Breaking down the worth of SAA’s old Airbuses

The Airbus A340 aircraft was and is not popular. It was designed as a long-range intercontinental airliner, starting production in the early 1990s. Image: iStock

Selling the aircraft is probably not a quick-fix for the airline’s financial problems.

Everybody has had the experience of a car dealer looking at an used car, shaking his head and muttering a long list of reasons why the car is not worth as much as the owner was thinking. The value usually ends up far lower than the original purchase price.

Why would it be different for aircraft?

News reports that SAA is inviting bids for nine of its Airbus A340 aircraft immediately resulted in speculation on what the aircraft are worth. The most popular figure was that all the aircraft bought new would cost R37 billion, excluding the 15 spare engines and some other specialised equipment. Even half of that would go a long way to solve SAA’s financial woes, and by extension a lot of the problems that SA is facing too.

Unfortunately, it is highly unlikely that the aircraft are worth even half the amount mentioned, even including the 15 spare engines and four auxiliary power units (the mobile units used to power an aircraft’s systems while waiting on the tarmac).

The Airbus A340 aircraft was and is not popular. It was designed as a long-range intercontinental airliner, starting production in the early 1990s. It was eclipsed by the Boeing 777 which had the advantage of delivering the same speed, range and payload with only two engines, compared with the four engines bolted onto the wings of the Airbus.

Thus, Boeing offered the same operating performance with less complexity and lower maintenance. Even the accountants at major airlines agreed and are still willing to pay nearly $100 million more for the Boeing 777 than for the Airbus A340. The Boeing sells at $350 million to $372 million, compared with the last selling price of $275 million for the Airbus.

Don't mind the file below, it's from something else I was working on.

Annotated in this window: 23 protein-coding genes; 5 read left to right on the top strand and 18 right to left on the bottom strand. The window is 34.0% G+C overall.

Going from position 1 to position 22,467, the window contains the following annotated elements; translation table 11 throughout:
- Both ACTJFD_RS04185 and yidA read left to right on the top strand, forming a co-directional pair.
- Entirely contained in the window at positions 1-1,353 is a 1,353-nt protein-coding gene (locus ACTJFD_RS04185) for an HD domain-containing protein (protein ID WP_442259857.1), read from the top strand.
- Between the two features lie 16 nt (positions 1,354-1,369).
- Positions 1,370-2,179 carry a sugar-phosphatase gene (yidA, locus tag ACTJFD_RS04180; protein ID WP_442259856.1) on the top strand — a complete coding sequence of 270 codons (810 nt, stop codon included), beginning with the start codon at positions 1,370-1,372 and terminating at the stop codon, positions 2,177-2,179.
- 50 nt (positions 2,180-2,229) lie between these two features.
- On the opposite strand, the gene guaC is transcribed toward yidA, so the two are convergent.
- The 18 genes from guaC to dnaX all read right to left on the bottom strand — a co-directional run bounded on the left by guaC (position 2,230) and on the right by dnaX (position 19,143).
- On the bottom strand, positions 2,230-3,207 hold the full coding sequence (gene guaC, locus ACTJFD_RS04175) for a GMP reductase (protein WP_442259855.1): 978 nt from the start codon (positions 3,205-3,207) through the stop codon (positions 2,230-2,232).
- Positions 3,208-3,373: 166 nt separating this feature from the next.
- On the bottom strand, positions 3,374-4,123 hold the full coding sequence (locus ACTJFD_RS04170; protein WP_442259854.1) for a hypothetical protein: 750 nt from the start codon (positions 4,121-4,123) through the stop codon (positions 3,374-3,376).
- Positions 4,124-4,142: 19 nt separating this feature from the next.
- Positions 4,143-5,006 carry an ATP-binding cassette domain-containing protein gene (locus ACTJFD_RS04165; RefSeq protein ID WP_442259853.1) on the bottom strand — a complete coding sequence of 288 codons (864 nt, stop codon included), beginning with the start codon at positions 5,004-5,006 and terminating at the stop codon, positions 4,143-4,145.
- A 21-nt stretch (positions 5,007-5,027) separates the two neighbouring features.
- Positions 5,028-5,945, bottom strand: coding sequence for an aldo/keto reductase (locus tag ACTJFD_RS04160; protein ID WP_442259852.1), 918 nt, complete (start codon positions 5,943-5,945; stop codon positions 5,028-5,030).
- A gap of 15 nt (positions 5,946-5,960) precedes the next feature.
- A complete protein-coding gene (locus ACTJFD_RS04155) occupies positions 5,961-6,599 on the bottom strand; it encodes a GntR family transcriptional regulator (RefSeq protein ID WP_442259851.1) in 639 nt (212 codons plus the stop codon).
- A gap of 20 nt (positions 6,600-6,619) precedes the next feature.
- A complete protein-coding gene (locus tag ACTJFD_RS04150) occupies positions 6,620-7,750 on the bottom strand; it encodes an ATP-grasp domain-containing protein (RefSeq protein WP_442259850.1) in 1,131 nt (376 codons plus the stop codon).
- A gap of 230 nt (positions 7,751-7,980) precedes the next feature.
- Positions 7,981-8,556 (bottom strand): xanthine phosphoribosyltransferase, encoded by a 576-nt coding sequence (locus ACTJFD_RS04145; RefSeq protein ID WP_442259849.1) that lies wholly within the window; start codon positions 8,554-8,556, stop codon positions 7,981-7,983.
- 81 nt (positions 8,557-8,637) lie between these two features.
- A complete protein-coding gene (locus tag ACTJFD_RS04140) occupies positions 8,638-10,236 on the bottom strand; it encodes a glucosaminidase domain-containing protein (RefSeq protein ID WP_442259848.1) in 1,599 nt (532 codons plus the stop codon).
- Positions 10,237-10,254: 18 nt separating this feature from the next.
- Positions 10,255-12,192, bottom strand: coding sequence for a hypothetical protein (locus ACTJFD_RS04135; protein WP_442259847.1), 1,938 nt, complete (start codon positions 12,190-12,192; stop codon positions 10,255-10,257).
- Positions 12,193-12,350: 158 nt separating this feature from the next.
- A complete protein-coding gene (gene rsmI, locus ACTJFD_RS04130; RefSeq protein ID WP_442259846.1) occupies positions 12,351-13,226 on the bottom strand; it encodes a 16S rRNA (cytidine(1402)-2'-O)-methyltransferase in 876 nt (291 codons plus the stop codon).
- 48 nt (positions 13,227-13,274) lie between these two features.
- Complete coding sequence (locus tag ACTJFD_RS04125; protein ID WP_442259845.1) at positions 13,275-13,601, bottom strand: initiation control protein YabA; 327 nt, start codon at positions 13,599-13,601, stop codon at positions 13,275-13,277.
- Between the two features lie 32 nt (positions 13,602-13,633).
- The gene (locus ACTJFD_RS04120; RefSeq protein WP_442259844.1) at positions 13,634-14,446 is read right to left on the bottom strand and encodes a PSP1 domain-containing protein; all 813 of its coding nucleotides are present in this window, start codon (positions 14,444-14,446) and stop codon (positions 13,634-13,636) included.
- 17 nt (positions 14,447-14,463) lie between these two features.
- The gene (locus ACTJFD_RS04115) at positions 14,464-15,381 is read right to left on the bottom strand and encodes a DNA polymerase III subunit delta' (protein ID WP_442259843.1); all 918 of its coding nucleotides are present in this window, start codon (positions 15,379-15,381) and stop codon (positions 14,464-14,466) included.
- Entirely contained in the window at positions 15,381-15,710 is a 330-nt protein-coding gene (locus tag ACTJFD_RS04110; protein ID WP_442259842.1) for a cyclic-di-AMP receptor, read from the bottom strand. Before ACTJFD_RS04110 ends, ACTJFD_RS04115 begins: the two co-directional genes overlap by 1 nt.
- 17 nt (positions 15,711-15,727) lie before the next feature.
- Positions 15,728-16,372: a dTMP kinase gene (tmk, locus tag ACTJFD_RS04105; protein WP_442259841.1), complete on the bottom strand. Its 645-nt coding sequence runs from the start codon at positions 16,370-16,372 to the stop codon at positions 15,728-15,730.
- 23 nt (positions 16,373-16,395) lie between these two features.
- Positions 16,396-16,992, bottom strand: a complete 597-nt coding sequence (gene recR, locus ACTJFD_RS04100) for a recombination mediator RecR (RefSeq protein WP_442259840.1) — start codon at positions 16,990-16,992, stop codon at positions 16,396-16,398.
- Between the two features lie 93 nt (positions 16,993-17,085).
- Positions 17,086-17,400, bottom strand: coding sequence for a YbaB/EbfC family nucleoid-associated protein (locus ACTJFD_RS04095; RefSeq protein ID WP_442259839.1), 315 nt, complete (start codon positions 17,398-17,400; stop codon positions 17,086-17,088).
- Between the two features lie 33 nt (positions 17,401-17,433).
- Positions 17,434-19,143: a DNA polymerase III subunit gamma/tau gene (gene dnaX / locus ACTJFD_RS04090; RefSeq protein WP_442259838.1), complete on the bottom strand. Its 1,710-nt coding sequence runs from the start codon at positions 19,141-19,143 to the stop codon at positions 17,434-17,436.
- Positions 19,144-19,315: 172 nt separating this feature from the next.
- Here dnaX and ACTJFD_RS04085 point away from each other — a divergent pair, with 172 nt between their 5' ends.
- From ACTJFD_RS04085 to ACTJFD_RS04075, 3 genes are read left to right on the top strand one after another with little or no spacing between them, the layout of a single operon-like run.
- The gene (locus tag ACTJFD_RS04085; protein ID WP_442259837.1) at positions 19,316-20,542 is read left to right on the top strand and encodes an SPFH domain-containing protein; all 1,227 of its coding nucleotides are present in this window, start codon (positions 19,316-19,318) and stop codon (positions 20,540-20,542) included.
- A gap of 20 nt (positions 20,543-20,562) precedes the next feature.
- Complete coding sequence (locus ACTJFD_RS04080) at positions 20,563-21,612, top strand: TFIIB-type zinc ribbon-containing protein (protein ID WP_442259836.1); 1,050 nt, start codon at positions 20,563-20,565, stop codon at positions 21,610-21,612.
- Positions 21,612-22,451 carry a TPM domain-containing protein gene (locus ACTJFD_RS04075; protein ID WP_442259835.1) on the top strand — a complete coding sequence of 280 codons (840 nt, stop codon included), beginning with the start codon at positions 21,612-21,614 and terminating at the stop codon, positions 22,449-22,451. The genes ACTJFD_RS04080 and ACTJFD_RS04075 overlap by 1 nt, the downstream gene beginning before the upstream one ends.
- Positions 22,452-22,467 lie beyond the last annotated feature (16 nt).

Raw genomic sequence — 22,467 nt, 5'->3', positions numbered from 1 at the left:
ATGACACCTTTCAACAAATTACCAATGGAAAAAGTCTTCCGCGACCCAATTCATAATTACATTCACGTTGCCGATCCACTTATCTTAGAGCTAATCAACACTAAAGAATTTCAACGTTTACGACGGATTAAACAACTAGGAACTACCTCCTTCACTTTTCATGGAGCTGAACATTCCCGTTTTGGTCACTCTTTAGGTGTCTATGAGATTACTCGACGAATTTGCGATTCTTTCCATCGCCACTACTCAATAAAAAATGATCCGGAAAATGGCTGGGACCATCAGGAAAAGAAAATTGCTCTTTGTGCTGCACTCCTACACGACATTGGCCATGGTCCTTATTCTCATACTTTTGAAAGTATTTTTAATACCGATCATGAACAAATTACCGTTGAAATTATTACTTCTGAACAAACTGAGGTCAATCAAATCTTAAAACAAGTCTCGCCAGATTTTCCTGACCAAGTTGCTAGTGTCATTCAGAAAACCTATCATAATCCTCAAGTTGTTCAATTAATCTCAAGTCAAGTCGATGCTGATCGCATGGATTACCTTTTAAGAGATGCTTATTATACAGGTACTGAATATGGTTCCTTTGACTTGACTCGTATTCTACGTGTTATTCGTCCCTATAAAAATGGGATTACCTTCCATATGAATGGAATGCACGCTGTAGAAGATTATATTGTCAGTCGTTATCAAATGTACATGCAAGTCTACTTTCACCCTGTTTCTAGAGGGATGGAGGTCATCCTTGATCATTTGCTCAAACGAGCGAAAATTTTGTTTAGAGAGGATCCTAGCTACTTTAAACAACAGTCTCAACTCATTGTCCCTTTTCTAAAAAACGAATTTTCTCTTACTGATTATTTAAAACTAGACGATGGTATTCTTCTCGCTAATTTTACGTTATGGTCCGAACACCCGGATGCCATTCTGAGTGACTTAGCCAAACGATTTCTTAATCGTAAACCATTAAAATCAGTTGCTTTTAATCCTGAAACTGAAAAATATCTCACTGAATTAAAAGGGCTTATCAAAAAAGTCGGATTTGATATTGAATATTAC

Airbus produced the A380 in different variants, sold 377 and stopped production of the A340 in 2011. The Boeing 777 is still in production. Boeing has delivered 1 677 to date with around another 400 on order.

The SAA aircraft are quite old, even considering that aircraft can survive for ages. A quick look at the tender documents published by National Treasury shows that the aircraft have been in service since the early 2000s and some have clocked up nearly 80 000 hours.

Bids for SAA’s fleet of A340 aircraft might be low, considering technological advances, better aircraft available from the main competitor and the fact that everybody knows that SAA is desperate for cash.

It is interesting that Airbus is not that popular among SA airlines. SAA is the biggest operator of Airbus, with private charter company Global Aviation also a prominent owner of Airbus aircraft. Safair and Comair both exclusively use Boeing aircraft.

The aged financial statements from SAA also show that as at March 2017, SAA valued all of its aircraft and simulators at R11.3 billion.

It would have increased due to the depreciation in the currency from R12.60 to the US dollar to the current R14.43 as aircraft are valued in dollars, but by how much?

Calls to every possible aviation expert to get an idea of the value of the aircraft went unanswered on Thursday night, while SAA did not respond to questions either.

Several international aircraft dealers had Airbus A340s for sale, with one offering a A340-600 for $40 million. The advertisement did not give specifications such as total airframe and engine hours.

Another dealer had several A340s for sale with about half the hours of the SAA aircraft, but did not advertise the prices.

An aircraft scrapyard, AELS from the Netherlands, advertises that it “buys ageing aircraft which our skilled engineers carefully disassemble”. The parts are then sold to maintain planes that use similar parts.

The tender for SAA’s Airbuses closes on January 20. It would be interesting to see if it gets R10 billion for the lot.

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